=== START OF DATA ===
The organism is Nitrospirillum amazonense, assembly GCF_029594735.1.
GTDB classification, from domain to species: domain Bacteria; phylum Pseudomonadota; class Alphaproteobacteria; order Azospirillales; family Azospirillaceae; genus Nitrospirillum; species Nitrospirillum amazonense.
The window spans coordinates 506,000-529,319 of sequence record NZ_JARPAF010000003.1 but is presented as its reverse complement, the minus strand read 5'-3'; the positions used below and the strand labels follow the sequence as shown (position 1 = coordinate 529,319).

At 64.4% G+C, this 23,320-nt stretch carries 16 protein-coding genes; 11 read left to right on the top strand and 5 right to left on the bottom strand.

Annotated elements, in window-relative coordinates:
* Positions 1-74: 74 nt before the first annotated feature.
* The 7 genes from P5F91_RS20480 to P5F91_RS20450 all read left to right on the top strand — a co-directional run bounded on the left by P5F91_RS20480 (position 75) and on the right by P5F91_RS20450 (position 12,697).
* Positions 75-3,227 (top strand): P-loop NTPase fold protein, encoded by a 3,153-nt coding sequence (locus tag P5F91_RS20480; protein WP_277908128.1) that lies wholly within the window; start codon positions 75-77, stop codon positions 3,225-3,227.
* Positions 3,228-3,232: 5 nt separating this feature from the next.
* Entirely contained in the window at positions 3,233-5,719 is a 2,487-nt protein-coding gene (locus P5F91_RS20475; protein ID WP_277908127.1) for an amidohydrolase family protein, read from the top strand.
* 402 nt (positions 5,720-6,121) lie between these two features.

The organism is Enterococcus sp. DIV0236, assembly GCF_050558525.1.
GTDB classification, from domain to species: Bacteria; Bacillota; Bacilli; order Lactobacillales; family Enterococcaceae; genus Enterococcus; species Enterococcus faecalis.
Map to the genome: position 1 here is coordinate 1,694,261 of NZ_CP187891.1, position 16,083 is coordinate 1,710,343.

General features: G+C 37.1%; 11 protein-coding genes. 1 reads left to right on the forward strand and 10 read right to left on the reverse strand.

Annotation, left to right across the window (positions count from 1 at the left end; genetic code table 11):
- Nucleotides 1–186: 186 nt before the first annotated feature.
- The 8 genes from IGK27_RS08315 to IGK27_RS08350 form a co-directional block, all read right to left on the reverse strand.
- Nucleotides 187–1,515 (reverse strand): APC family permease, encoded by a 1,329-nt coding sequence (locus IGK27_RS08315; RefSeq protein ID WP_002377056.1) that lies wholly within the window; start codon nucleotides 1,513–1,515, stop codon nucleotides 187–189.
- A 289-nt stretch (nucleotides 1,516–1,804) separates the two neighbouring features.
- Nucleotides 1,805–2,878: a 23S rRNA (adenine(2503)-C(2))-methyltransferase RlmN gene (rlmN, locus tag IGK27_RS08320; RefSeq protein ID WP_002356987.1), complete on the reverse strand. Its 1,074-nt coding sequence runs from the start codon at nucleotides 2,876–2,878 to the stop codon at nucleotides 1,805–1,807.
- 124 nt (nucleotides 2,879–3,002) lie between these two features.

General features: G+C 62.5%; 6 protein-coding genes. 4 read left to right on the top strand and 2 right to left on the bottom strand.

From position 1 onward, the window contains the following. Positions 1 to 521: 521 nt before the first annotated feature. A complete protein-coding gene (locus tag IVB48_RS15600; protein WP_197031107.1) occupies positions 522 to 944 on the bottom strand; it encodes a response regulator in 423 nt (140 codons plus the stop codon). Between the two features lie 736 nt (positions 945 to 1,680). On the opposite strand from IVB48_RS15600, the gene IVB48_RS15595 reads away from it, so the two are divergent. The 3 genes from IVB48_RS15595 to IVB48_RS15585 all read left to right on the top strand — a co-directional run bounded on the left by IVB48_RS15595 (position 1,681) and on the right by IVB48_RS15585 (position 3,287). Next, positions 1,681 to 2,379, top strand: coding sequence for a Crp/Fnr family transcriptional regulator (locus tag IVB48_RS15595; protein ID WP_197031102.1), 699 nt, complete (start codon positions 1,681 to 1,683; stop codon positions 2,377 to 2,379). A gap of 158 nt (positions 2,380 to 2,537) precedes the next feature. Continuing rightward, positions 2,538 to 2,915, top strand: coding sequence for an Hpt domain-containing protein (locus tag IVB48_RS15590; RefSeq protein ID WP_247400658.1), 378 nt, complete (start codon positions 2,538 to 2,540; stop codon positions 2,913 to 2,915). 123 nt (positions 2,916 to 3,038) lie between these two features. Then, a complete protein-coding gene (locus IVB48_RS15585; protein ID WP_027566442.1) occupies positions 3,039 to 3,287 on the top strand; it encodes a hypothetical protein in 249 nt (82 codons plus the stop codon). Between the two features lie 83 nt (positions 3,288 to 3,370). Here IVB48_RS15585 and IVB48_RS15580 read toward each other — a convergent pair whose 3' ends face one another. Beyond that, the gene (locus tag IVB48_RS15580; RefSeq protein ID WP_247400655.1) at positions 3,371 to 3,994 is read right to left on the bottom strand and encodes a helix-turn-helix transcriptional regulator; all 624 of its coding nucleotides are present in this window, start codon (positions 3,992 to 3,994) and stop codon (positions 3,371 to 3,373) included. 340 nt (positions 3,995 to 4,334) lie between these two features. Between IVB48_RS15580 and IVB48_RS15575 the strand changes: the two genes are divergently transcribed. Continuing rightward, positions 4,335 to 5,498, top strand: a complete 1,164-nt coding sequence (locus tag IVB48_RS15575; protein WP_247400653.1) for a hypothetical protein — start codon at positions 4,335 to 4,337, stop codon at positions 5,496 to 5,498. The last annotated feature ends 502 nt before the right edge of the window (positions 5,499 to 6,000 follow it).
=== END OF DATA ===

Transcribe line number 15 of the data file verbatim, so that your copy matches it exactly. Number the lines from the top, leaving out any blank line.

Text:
General features: G+C 37.1%; 11 protein-coding genes. 1 reads left to right on the forward strand and 10 read right to left on the reverse strand.